In Sanctions Motion Based Upon Spoliation Claim, Plaintiff Claims Defendant Acted with Intent to Deprive Him of ESI

7 Mar 2018

In Hernandez v. Tulare Correctional Center, et al., No. 1:16-cv-00413-EPG, (Dist. Court California, 2018), the Court was called upon to determine a request for sanctions based upon a spoliation claim.

Albert Hernandez (“Plaintiff”) alleges that on April 21, 2015, he was pre-trial detainee at Tulare County Correctional Center (“Defendant”). Plaintiff was subjected to a search with an x-ray scanning machine and was instructed to remove his shoes and proceed through the x-ray scanner. Plaintiff told Tulare County officers that he had chronic disabilities and asked to have his shackles removed. The officers refused. When Plaintiff tried to step into the x-ray machine, the chain on his shackles caught on a plate in the machine, causing Plaintiff to trip and fall face first on a steel platform. Plaintiff claims that he was denied medical attention and treatment for his injuries.

In January of 2016, Plaintiff filed a personal injury lawsuit against the Defendants. In August of 2017, Plaintiff filed a motion to compel claiming that Defendants failed to preserve relevant videos and photos. In a discovery hearing held in September of 2017, Defendants confirmed that relevant ESI had been mistakenly deleted and could not be replaced. The motion to compel was denied because there was nothing to produce.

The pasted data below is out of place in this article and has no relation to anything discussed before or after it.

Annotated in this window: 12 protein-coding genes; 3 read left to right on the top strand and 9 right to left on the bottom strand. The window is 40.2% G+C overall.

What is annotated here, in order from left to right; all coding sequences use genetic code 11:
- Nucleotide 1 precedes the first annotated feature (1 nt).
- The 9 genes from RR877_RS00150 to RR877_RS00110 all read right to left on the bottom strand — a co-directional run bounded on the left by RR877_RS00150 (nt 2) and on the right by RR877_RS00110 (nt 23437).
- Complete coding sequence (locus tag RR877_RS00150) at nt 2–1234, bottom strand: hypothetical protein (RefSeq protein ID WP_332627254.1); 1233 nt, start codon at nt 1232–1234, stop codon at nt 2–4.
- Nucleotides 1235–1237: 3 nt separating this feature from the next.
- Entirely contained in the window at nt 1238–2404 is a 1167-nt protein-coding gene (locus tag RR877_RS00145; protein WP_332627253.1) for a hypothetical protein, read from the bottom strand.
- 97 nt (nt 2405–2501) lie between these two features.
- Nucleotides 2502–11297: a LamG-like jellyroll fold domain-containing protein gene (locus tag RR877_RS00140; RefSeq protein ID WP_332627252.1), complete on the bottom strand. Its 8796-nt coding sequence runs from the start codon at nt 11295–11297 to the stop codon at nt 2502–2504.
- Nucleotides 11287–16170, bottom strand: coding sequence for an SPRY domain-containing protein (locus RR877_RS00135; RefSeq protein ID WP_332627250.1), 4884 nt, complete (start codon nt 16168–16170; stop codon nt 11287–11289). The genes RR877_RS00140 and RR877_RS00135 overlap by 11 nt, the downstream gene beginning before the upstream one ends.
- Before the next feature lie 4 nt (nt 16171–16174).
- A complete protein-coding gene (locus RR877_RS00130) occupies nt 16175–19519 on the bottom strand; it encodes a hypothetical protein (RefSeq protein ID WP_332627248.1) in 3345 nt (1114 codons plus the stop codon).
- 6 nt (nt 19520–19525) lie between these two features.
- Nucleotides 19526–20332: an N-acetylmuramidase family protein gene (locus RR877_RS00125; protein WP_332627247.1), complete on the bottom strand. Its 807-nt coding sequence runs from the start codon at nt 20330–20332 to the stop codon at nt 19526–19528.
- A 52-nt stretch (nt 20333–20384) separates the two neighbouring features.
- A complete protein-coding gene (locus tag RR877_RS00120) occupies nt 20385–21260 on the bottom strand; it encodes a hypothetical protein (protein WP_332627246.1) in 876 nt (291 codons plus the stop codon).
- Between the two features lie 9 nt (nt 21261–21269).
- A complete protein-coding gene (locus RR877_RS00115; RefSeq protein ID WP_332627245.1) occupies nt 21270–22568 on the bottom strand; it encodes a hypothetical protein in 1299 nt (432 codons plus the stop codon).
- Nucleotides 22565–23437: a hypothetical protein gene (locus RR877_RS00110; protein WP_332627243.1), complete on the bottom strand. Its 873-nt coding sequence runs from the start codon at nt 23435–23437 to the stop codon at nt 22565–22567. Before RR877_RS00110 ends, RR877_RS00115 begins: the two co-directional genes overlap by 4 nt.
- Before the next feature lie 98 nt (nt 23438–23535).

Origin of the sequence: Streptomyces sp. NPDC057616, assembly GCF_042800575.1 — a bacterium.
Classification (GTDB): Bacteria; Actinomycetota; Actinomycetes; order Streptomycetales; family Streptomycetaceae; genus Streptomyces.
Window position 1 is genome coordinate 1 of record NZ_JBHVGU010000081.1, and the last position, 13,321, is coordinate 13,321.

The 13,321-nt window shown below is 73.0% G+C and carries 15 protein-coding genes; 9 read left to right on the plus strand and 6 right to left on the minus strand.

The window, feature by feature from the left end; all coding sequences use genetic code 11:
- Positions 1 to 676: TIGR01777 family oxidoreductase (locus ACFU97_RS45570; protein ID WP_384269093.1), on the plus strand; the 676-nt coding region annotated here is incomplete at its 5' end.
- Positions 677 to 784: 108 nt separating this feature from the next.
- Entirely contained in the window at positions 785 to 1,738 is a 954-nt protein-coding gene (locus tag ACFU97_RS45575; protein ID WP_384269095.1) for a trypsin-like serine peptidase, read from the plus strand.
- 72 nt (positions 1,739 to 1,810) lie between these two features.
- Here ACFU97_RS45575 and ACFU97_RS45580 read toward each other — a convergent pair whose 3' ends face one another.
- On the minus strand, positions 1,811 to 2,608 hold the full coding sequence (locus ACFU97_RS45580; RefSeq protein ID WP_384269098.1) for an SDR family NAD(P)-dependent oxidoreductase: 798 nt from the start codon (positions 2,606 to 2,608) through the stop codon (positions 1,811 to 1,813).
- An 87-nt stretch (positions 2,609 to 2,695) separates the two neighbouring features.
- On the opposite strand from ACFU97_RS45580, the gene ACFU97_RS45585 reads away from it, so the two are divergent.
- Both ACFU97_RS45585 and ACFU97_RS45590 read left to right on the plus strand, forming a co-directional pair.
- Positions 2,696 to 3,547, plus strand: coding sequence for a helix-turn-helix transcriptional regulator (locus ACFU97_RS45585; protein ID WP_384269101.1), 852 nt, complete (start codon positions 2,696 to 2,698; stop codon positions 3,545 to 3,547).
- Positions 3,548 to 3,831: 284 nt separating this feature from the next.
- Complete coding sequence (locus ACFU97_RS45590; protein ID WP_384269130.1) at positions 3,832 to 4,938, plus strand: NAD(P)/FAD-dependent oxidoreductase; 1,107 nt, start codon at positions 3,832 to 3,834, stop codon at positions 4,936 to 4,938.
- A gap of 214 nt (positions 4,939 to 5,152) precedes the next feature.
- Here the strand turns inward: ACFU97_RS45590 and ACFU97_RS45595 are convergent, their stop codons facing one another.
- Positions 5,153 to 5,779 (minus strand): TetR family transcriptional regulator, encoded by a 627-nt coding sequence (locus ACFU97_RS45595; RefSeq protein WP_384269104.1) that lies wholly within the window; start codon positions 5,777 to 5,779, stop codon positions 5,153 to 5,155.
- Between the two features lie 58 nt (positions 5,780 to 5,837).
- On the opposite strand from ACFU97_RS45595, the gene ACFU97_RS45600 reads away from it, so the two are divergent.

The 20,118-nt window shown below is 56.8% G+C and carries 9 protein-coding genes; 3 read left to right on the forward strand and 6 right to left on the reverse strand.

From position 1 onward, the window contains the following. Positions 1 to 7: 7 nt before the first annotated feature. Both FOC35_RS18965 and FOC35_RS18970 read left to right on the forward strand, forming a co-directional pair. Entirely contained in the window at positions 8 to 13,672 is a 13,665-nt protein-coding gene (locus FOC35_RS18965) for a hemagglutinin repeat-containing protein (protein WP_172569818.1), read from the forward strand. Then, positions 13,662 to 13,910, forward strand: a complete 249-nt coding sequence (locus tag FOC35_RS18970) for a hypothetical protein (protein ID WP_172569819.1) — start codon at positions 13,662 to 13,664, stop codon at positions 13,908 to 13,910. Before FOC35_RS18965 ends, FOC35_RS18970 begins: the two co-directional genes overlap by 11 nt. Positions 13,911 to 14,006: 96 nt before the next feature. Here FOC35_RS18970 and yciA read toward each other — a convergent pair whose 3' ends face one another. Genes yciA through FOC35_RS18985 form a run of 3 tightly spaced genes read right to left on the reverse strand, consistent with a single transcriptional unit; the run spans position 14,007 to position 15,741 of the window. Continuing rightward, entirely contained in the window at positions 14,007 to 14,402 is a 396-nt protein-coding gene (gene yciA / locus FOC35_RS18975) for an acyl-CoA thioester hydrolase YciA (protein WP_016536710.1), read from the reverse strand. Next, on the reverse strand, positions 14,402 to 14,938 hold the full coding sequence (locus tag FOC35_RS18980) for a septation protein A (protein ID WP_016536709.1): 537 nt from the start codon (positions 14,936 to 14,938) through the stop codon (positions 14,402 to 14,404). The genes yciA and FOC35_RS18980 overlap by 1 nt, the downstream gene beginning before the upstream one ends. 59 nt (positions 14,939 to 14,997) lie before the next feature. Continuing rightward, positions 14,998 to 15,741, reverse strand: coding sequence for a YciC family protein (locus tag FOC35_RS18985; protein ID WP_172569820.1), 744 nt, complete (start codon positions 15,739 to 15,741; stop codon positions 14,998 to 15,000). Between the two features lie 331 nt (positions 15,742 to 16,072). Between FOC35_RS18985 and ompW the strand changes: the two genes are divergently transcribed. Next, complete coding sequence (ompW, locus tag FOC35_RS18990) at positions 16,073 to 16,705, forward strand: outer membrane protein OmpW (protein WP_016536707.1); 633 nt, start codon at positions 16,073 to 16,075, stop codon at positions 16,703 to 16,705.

Plaintiff filed the subject motion for sanctions on September 22, 2017. He requested monetary sanctions and a default judgment based upon a claim that Defendant intentionally deprived him of relevant evidence and caused Plaintiff incurable prejudice.  Defendant argued in its response that the loss of the ESI was inadvertent and did not cause prejudice to Plaintiff.

The Court found undisputed that Defendant received notice of Plaintiff’s potential claim, that that relevant, electronically stored photos and videos existed after the incident, but that the ESI cannot now be located, restored or replaced. The Court went on to identify the remaining question for deternimation to be whether Defendant had an intent to deprive Plaintiff of the ESI.

The Court determined that the Defendant’s failure to preserve the video to be a result of the breakdown of Defendant’s preservation policies and practices. The Court expressed that it was s troubled by the Defendant’s failure to preserve the relevant video but stated that there was no indication from the evidence that the Defendant acted with intent to deprive Plaintiff of use of the video. Based upon these findings, the Court denied the Plaintiff’s motion for sanctions.